Santa Fe Resolution Would Blast Johnson 

Santa Fe Resolution Would Blast Johnson 
Posted by FoM on October 08, 1999 at 07:42:48 PT
By Miguel Navrot, Journal Staff Writer
Source: ABQ Journal
SANTA FEAdd City Councilor Peso Chavez to the list of public officials who disagree with Gov. Gary Johnson's recent drug comments.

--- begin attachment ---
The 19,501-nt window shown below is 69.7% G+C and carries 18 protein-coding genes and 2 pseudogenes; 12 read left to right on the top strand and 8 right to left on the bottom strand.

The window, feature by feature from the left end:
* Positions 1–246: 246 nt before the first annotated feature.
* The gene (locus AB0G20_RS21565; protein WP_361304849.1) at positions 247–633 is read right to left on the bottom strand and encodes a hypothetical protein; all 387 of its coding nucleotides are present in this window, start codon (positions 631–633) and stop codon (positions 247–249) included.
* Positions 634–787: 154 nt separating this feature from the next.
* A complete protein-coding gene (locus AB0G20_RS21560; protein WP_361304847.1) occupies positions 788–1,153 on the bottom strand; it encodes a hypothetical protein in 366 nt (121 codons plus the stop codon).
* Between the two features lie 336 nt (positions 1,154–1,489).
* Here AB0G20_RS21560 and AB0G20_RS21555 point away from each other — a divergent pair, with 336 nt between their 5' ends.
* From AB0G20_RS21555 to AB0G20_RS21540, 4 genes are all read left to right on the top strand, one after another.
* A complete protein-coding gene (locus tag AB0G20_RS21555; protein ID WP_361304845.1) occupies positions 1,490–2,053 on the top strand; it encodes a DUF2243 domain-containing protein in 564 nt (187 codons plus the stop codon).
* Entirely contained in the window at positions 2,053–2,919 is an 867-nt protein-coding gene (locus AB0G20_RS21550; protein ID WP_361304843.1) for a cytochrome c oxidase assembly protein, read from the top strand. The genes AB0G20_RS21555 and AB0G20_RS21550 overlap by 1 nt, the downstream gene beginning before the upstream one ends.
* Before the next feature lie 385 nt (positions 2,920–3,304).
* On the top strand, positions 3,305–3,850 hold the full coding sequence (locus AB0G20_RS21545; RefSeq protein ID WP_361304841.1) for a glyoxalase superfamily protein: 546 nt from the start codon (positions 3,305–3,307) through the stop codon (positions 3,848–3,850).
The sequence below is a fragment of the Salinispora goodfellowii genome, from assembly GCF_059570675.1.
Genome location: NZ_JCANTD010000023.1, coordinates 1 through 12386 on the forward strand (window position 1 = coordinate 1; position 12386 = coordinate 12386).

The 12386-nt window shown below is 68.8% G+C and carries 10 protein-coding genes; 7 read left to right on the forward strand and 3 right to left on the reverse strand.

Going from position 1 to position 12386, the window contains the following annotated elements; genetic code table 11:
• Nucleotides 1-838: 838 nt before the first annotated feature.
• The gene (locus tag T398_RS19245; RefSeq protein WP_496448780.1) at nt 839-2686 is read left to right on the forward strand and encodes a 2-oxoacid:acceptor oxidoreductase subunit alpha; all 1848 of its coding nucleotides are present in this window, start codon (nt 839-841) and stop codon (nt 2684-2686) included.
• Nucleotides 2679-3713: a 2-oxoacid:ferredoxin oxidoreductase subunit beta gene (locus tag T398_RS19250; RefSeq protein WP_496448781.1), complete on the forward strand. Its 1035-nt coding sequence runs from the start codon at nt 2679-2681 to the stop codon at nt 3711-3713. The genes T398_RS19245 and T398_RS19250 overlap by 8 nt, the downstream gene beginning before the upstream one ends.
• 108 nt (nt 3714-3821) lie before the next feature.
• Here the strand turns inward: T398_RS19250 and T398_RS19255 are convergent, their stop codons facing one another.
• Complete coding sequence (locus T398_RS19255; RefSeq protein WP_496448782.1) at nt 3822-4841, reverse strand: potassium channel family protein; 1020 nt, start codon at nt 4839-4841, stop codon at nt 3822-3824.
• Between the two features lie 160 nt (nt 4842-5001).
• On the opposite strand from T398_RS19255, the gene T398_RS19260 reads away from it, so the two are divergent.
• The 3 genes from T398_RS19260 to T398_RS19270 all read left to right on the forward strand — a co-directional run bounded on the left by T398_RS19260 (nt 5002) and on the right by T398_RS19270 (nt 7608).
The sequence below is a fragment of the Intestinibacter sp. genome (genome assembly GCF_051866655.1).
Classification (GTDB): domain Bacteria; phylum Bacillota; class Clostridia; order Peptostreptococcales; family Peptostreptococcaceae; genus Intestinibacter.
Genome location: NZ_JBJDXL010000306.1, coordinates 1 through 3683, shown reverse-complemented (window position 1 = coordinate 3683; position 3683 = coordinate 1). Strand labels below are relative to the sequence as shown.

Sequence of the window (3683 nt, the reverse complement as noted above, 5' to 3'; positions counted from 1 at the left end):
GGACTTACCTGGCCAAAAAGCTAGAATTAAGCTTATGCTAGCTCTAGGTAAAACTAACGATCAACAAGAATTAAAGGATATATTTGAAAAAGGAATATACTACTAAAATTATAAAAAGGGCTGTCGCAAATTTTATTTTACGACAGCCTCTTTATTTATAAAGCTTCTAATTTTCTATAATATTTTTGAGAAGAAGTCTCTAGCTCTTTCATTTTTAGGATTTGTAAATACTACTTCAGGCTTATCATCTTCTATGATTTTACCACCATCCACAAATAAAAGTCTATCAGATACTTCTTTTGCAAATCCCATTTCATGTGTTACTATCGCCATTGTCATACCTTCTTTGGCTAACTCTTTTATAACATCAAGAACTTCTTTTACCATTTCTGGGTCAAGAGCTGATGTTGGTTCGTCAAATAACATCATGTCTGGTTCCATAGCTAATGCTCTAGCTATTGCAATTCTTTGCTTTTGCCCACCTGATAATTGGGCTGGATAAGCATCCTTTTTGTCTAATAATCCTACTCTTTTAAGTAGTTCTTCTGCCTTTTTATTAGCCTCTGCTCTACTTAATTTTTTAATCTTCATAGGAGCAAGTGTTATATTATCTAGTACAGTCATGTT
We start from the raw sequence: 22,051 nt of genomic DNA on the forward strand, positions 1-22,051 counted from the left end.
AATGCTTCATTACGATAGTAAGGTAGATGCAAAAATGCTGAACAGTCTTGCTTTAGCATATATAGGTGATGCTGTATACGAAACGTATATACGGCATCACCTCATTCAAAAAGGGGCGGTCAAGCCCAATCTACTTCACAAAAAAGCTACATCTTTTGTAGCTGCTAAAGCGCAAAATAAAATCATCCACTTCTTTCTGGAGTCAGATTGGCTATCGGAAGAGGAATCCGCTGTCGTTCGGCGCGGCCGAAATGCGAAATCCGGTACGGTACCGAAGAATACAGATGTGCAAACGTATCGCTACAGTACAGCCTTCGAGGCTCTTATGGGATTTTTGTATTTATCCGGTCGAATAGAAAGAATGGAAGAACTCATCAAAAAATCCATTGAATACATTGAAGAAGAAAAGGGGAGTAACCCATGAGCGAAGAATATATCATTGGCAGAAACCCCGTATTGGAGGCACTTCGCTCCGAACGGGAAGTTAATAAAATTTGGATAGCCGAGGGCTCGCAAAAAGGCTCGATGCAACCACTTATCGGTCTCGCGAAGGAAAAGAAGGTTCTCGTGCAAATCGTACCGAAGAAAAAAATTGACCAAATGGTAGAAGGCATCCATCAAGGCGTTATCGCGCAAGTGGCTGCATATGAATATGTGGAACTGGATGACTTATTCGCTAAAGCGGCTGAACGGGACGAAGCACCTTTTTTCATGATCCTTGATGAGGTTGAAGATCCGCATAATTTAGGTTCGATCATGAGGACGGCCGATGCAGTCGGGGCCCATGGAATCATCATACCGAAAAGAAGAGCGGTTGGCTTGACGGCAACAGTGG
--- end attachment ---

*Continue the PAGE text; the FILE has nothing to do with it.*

The longtime city lawmaker is denouncing Johnson's recent statements, especially his likening marijuana to alcohol and tobacco use in terms of social cost. "To discuss these issues is acceptable. To conclude what the governor has is irresponsible," said Chavez, who also is sponsoring a resolution denouncing recent Johnson comments in Washington, D.C. Chavez joins Lt. Gov. Walter Bradley, White House drug policy director Barry McCaffrey, state Senate Minority Leader L. Skip Vernon and other lawmakers who have taken issue with Johnson. Chavez isn't the only area official upset. During an Española Public Schools board meeting Wednesday, school board President Joe Guillen said he had encountered children who told him it was all right for them to use drugs because of the governor's support of legalization. "It doesn't do us good to have people like the governor saying marijuana should be legal," Guillen said. At the request of school board member José Benito Chavez, Guillen said he will draft a resolution opposing the governor's drug views for a vote at the school board's next regular meeting on Oct. 19. "If (Johnson) used drugs, too bad," said José Chavez, who is not related to Peso Chavez. "We don't want our kids using them." Johnson, who took his drug-war challenge to Washington earlier this week for a series of public speeches, has said he smoked marijuana and snorted cocaine in the 1970s. He recently called marijuana use "a bad choice," but also said children are lied to through anti-drug government propaganda. The governor also recently said trying marijuana for the first time is "kind of cool." That's one statement Peso Chavez has a problem with. "This hurts New Mexico," he said. In a draft of the resolution he is sponsoring, Chavez charges Johnson has changed his drug policy stance from favoring debate to "outright resolute support for legalization of marijuana, heroin and other illicit drugs." The proposed resolution also states Johnson has "never seen the real face of drug use, the bright young lives extinguished by heroin overdose, the thousands of children who suffer abuse and neglect at the hands of drug-addicted parents, the countless innocent victims of drugged drivers and the victims of increase crime." The resolution, if approved, calls for a copy of the denouncement to be sent to each municipality and county in the state, urging them to consider adopting a similar resolution "so that the people of this great nation will know that New Mexicans do not share the view of its governor on this critical issue." Chavez, a registered Democrat, also said the resolution is not directed at the Republican Party and shouldn't be viewed as partisan politics. Chavez also said his effort shouldn't be construed as an attack on fellow Councilor Cris Moore. Moore has recently said he agrees with Johnson's call for a debate on the drug issue. However, he said he hadn't seen Chavez's proposal yet and couldn't comment on the wording, but said he agreed that "under no circumstance" should heroin be legalized. "If someone is addicted to drugs, that should be viewed as a health problem, not a crime," Moore said. Moore also has said smoking marijuana is "stupid, boring and harmful." Chavez and Moore have clashed in recent months on a few topics, but most notably on an ethics inquiry. Moore had asked city officials whether a Public Service Company of New Mexico contract Chavez's security firm had bid on and acquired violated the city's ethics code. A hearing officer eventually announced Chavez did nothing wrong. "That's in the past," Chavez said Thursday. "I'm not worried about the past. I'm worried about today and the future." Chavez said he hadn't yet spoken with any other councilor or Mayor Larry Delgado about the proposal. Friday, October 8, 1999 Copyright © 1997, 1998, 1999 Albuquerque JournalDrug Debate Participants Can't Come to Terms - 10/08/99